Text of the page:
Before the industry starts to form an orderly queue – or, rather, flotilla – to share in hundreds of millions of long term investment, it should be stressed that Cameron was, no doubt quite consciously, referring to flood “relief” rather than “defence”. Along with the physical rescue effort, the PM concentrated on efforts to make insurance claims pay out quicker and the provision of grants for home owners to repair and defend their properties better.

It’s a fair bet to assume carpenters, plasterers, electricians and painters will be in short supply in the next six months or so. If there were a quoted manufacturer of dehumidifiers in the UK (I don’t think there is), I’d be tempted to buy shares in it. As a next best bet, tool hire companies will undoubtedly be doing brisk business in these, pumps and the like.

It’s not just the rain; the wind’s been a problem. Stewart Towers is missing a couple of roof tiles; roofers could also be in demand.

Keeping tabs on these efforts, building surveyors are also likely to be in demand during the relief phase.

However, this could put more stress on southern housebuilders, already encountering cost inflation and recruitment challenges. A few weeks ago they were complaining about finding bricks and brickies; looking ahead, it could be finding most other trades.

On the subject of housebuilders, expect somewhat more detailed scrutiny throughout the planning stage of whether proposed sites are at risk of flooding or, indeed, could contribute to it. John Stewart, chief economist at the Home Builders Federation, yesterday made a spirited defence against the widespread perception that many or most new homes are at risk on Radio 4’s Today programme (when he got past James Naughtie’s interminable questions). Nevertheless, councils getting criticism from all directions may well require even more box ticking.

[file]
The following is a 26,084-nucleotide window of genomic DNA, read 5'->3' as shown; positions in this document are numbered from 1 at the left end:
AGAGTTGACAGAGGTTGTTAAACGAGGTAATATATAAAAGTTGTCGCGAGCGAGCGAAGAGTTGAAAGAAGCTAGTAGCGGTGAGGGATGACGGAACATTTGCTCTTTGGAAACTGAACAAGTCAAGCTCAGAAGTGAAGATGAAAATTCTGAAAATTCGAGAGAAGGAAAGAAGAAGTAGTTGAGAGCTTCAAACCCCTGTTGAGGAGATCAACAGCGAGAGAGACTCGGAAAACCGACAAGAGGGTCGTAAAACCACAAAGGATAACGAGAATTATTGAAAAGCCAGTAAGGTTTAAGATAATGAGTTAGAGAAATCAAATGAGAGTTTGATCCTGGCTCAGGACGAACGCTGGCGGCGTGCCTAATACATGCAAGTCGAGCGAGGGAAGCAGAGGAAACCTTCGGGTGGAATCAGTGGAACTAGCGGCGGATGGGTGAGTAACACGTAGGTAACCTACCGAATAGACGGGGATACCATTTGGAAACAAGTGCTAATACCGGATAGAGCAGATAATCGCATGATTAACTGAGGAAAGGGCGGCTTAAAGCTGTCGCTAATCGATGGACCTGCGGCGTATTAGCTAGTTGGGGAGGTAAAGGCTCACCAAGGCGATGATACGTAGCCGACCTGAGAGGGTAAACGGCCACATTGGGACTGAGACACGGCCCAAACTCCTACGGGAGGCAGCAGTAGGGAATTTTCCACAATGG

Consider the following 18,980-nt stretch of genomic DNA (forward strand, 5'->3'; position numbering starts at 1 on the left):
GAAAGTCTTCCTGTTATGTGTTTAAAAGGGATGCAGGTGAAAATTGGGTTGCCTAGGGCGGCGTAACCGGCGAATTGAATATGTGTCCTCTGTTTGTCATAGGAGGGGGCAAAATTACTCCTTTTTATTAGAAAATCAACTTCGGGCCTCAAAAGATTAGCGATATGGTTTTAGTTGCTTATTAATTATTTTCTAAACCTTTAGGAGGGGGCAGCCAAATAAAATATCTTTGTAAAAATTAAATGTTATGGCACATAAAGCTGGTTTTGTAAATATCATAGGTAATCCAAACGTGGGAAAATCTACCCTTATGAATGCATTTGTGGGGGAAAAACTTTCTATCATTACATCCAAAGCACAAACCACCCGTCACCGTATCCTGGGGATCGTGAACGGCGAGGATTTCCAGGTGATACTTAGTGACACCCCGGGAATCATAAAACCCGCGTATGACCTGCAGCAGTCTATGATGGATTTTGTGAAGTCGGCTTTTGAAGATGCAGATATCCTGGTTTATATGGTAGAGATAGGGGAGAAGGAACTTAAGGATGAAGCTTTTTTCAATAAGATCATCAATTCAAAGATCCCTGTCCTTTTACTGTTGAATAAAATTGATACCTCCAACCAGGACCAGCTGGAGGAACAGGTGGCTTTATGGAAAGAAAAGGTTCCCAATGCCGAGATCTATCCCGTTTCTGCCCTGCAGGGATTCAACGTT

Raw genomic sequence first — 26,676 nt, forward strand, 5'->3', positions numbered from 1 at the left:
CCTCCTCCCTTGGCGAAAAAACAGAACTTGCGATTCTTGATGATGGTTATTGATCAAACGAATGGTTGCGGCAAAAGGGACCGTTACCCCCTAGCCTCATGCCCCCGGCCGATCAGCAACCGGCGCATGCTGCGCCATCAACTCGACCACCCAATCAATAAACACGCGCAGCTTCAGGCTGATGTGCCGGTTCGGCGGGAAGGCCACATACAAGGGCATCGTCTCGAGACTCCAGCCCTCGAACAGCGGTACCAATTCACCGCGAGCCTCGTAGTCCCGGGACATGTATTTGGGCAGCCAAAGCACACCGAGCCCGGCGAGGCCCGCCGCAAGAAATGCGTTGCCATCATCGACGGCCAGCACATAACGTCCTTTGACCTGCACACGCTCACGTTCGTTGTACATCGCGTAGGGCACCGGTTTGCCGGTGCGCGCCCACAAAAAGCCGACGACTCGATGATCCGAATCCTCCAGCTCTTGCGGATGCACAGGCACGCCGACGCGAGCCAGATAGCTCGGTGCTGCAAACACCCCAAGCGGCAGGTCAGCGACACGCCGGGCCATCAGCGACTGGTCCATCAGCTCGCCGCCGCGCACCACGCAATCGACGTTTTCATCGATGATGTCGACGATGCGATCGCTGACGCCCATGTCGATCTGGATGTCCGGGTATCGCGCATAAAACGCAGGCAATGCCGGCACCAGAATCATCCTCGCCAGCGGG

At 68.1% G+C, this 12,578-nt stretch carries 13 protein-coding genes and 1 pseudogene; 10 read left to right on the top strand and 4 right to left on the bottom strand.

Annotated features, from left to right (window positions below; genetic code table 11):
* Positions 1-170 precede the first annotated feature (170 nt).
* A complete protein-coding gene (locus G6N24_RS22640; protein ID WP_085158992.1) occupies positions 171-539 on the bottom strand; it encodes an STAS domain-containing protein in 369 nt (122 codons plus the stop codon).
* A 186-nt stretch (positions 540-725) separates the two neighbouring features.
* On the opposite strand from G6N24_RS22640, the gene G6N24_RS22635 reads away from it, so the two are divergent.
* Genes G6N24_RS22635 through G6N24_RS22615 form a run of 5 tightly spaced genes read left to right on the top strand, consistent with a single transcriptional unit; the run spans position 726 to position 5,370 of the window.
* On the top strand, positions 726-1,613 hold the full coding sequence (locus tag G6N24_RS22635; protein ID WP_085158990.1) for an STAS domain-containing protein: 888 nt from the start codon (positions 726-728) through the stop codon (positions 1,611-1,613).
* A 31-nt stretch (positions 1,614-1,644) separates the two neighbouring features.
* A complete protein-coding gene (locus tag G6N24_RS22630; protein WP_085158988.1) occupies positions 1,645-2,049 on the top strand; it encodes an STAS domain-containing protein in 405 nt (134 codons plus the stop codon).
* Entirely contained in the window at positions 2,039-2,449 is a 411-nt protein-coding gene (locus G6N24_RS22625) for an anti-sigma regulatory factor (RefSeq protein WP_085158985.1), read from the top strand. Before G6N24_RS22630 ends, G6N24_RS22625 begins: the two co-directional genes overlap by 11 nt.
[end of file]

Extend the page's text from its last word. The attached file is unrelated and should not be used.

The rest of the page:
The civil engineering industry will benefit short-term from patch-up jobs (not least to the rail infrastructure in the South-west) but probably have to wait longer for any new big ticket items. But expect a few high profile announcements to whet the appetite, even if they aren’t accompanied by hard cash.

But it will probably come; Big Politics is at play. Cameron’s cancelling of a visit to Israel to take personal control, amid ministerial back-biting and blame games, while Ed Miliband and Nigel Farage donned their wellies for semi-aquatic photo opportunities, all underlined the sensitivities of the crisis. (The building industry is now at the centre of two of the three big political issues: immigration/EU, housing and now flooding.)

Having said “money is no object” – even for relief rather than defence – the government will find it hard to insist on lengthy Treasury “value of money” exercises and will no doubt announce at some point ‘twixt now and the election a headline grabbing increase in capital funding, which will be hard for even a changed government to wriggle out of. Strengthening of coastal flood barriers, improvements to train lines in at-risk areas, river defences and that political beachball, dredging, are all obvious candidates for increased investment over the remainder of this parliament and the next.

But a more fundamental re-appraisal of flooding, climate fluctuations and where we situate and protect property could rumble on for years. Tree planting up river; flood protecting retrofits for new and existing homes; rethinks on zoning are examples of issues that could come to the fore the more we continue to get drenched.

This could provide a useful vein of work for multi-disciplinary consultancies, some of which are probably forming their own flooding advisory teams as we speak.

The issue won’t go away, especially as water levels creep up at points further and further down the Thames. Today it emerged that the capital’s flood barrier has been closed 28 times since 6 December. That’s almost a fifth of all closures since it was erected in 1982.

There’s nothing like a spot of water in MP’s (at least London) backyards to concentrate the mind.

This Blog first appeared on on 12 February 2014